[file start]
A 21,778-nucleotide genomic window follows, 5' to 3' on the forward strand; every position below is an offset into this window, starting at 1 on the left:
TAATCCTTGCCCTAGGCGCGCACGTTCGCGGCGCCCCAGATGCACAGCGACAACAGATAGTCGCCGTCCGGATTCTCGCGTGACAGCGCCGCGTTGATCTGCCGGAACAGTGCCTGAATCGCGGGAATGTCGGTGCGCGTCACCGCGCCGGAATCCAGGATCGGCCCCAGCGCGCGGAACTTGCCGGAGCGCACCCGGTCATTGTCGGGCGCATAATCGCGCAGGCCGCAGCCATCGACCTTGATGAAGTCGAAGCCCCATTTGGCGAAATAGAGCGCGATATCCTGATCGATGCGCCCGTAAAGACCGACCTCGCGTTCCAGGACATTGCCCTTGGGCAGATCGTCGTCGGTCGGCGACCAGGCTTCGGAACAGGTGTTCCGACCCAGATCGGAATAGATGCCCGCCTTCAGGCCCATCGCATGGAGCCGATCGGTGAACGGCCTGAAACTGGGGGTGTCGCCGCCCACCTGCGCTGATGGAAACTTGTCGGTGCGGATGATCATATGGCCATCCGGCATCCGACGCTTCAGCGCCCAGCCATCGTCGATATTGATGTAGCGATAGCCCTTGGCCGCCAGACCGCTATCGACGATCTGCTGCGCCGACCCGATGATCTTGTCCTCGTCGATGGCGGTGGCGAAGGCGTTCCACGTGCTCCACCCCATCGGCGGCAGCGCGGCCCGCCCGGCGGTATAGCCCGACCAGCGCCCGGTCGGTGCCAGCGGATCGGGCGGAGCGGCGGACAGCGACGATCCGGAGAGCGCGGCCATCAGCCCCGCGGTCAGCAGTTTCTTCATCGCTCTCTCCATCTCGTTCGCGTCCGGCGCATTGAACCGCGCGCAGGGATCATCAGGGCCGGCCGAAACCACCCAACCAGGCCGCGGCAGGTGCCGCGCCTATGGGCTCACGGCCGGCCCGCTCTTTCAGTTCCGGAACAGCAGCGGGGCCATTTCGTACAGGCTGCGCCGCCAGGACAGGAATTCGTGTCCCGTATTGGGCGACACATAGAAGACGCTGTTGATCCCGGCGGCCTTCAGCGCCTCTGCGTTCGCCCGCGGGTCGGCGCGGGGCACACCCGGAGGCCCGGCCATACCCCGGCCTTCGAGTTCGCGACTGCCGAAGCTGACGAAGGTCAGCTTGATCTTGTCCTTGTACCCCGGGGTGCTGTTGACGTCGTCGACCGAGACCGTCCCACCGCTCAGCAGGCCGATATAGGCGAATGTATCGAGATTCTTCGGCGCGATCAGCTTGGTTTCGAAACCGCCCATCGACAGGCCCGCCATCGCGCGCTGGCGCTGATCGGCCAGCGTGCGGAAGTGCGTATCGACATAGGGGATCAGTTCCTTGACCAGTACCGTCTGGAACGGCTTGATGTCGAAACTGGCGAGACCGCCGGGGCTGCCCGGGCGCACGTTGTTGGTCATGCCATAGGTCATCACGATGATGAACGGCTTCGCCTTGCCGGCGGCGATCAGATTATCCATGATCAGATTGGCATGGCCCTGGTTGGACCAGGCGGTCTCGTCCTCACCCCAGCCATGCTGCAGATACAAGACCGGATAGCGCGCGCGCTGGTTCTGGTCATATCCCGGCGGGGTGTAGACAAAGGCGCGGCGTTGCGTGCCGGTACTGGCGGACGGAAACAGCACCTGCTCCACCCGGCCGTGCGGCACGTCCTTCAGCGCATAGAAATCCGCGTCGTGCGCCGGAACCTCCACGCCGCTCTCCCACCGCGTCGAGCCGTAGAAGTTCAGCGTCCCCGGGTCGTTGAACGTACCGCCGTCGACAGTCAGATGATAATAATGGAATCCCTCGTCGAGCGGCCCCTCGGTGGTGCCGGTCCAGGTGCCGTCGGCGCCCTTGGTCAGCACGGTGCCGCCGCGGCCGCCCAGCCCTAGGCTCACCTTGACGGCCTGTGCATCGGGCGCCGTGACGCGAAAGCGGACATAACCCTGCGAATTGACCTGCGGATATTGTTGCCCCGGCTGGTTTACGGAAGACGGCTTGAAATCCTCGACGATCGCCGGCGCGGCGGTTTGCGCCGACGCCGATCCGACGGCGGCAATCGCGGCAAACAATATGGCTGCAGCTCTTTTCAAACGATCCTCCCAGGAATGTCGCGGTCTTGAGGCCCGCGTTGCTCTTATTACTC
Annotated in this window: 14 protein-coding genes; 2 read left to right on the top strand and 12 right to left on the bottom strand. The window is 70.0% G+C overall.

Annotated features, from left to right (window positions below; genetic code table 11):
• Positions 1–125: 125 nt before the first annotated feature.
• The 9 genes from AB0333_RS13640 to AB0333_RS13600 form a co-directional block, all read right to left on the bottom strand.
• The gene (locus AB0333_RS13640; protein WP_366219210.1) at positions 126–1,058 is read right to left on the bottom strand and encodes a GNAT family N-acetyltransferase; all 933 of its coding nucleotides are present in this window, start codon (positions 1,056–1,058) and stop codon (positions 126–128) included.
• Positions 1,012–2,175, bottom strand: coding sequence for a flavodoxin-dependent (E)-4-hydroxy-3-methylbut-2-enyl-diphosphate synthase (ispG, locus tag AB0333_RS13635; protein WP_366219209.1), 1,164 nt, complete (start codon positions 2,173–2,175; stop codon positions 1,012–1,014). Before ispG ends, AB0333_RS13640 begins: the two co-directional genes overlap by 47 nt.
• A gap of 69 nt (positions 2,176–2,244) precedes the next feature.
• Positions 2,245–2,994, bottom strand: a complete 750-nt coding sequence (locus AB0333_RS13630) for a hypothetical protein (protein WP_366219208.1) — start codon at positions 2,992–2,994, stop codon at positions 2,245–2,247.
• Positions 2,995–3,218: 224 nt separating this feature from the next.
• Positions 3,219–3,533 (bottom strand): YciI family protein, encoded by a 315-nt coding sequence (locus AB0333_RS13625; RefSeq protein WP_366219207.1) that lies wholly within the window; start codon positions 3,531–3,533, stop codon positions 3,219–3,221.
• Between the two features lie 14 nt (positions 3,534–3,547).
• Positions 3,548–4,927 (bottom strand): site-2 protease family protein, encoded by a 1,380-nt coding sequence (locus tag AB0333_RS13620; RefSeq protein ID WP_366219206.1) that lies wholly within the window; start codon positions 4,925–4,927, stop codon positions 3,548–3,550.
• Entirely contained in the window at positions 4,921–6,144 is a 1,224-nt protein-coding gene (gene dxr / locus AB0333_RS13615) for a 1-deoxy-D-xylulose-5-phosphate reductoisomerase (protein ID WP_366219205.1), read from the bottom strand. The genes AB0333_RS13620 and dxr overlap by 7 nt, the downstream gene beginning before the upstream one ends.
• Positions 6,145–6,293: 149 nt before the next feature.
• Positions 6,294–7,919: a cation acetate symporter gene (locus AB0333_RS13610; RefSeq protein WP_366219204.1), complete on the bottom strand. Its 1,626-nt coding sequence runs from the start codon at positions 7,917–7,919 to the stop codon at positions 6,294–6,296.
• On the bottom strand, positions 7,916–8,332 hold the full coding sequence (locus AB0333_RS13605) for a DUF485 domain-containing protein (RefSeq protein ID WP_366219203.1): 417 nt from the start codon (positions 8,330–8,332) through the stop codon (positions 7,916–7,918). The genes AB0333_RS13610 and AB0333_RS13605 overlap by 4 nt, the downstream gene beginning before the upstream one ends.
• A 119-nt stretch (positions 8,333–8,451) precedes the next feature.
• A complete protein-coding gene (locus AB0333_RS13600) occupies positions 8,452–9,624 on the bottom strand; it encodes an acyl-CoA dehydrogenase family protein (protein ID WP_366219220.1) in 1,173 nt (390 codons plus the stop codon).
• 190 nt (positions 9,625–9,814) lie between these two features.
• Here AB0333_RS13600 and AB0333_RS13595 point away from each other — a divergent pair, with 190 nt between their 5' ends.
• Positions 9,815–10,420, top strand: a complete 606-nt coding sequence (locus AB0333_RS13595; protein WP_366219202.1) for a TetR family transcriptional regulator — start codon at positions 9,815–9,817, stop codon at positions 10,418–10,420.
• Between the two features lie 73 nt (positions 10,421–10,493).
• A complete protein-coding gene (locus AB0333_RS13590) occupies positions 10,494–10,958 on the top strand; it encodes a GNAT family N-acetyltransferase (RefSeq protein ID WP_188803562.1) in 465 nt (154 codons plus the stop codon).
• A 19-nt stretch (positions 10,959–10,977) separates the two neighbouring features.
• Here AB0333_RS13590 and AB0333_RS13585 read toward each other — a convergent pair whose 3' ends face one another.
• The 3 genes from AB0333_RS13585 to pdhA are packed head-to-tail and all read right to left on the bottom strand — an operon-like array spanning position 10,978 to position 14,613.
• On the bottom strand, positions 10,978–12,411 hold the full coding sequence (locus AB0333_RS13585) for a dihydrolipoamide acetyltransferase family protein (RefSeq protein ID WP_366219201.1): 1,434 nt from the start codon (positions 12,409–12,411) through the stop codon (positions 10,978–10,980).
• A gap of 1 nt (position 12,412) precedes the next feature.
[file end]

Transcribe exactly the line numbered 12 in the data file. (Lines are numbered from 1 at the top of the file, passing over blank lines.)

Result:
• Positions 3,219–3,533 (bottom strand): YciI family protein, encoded by a 315-nt coding sequence (locus AB0333_RS13625; RefSeq protein WP_366219207.1) that lies wholly within the window; start codon positions 3,531–3,533, stop codon positions 3,219–3,221.